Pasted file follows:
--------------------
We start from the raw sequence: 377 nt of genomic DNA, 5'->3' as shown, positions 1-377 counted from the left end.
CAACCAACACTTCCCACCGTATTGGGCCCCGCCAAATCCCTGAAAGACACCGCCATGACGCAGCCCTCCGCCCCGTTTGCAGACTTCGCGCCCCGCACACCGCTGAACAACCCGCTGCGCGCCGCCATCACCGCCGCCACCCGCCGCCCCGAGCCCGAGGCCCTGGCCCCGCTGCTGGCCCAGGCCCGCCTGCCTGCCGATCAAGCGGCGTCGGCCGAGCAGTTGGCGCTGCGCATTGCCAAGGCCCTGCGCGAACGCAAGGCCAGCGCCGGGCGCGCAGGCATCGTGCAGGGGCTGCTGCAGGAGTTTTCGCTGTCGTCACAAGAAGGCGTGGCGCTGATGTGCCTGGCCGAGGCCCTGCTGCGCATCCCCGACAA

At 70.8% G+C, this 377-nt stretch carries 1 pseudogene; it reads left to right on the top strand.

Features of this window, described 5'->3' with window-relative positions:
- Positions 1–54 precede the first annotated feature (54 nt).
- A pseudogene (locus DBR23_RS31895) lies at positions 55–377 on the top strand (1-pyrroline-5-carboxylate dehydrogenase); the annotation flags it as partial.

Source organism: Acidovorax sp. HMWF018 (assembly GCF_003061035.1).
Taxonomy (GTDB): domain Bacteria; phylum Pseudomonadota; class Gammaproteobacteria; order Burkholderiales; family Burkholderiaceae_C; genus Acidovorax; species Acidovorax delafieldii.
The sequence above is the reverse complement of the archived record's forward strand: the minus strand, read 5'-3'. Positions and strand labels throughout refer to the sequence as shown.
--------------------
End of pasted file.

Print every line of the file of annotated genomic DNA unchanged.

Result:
We start from the raw sequence: 377 nt of genomic DNA, 5'->3' as shown, positions 1-377 counted from the left end.
CAACCAACACTTCCCACCGTATTGGGCCCCGCCAAATCCCTGAAAGACACCGCCATGACGCAGCCCTCCGCCCCGTTTGCAGACTTCGCGCCCCGCACACCGCTGAACAACCCGCTGCGCGCCGCCATCACCGCCGCCACCCGCCGCCCCGAGCCCGAGGCCCTGGCCCCGCTGCTGGCCCAGGCCCGCCTGCCTGCCGATCAAGCGGCGTCGGCCGAGCAGTTGGCGCTGCGCATTGCCAAGGCCCTGCGCGAACGCAAGGCCAGCGCCGGGCGCGCAGGCATCGTGCAGGGGCTGCTGCAGGAGTTTTCGCTGTCGTCACAAGAAGGCGTGGCGCTGATGTGCCTGGCCGAGGCCCTGCTGCGCATCCCCGACAA

At 70.8% G+C, this 377-nt stretch carries 1 pseudogene; it reads left to right on the top strand.

Features of this window, described 5'->3' with window-relative positions:
- Positions 1–54 precede the first annotated feature (54 nt).
- A pseudogene (locus DBR23_RS31895) lies at positions 55–377 on the top strand (1-pyrroline-5-carboxylate dehydrogenase); the annotation flags it as partial.

Source organism: Acidovorax sp. HMWF018 (assembly GCF_003061035.1).
Taxonomy (GTDB): domain Bacteria; phylum Pseudomonadota; class Gammaproteobacteria; order Burkholderiales; family Burkholderiaceae_C; genus Acidovorax; species Acidovorax delafieldii.
The sequence above is the reverse complement of the archived record's forward strand: the minus strand, read 5'-3'. Positions and strand labels throughout refer to the sequence as shown.